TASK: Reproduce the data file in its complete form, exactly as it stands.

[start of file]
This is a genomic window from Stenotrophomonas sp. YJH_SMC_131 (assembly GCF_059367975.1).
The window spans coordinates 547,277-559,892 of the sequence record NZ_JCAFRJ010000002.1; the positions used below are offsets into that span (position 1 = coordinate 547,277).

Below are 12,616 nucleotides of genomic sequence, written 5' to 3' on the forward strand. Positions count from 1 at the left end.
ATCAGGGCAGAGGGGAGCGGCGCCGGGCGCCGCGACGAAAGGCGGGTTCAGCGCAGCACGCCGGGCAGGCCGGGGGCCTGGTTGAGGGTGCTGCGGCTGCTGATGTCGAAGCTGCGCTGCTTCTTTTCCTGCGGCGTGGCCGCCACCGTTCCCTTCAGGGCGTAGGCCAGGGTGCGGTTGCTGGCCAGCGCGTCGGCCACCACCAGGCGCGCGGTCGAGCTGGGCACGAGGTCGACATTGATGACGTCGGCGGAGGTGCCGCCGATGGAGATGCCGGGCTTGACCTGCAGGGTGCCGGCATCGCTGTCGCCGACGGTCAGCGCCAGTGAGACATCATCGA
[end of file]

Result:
This is a genomic window from Stenotrophomonas sp. YJH_SMC_131 (assembly GCF_059367975.1).
The window spans coordinates 547,277-559,892 of the sequence record NZ_JCAFRJ010000002.1; the positions used below are offsets into that span (position 1 = coordinate 547,277).

Below are 12,616 nucleotides of genomic sequence, written 5' to 3' on the forward strand. Positions count from 1 at the left end.
ATCAGGGCAGAGGGGAGCGGCGCCGGGCGCCGCGACGAAAGGCGGGTTCAGCGCAGCACGCCGGGCAGGCCGGGGGCCTGGTTGAGGGTGCTGCGGCTGCTGATGTCGAAGCTGCGCTGCTTCTTTTCCTGCGGCGTGGCCGCCACCGTTCCCTTCAGGGCGTAGGCCAGGGTGCGGTTGCTGGCCAGCGCGTCGGCCACCACCAGGCGCGCGGTCGAGCTGGGCACGAGGTCGACATTGATGACGTCGGCGGAGGTGCCGCCGATGGAGATGCCGGGCTTGACCTGCAGGGTGCCGGCATCGCTGTCGCCGACGGTCAGCGCCAGTGAGACATCATCGA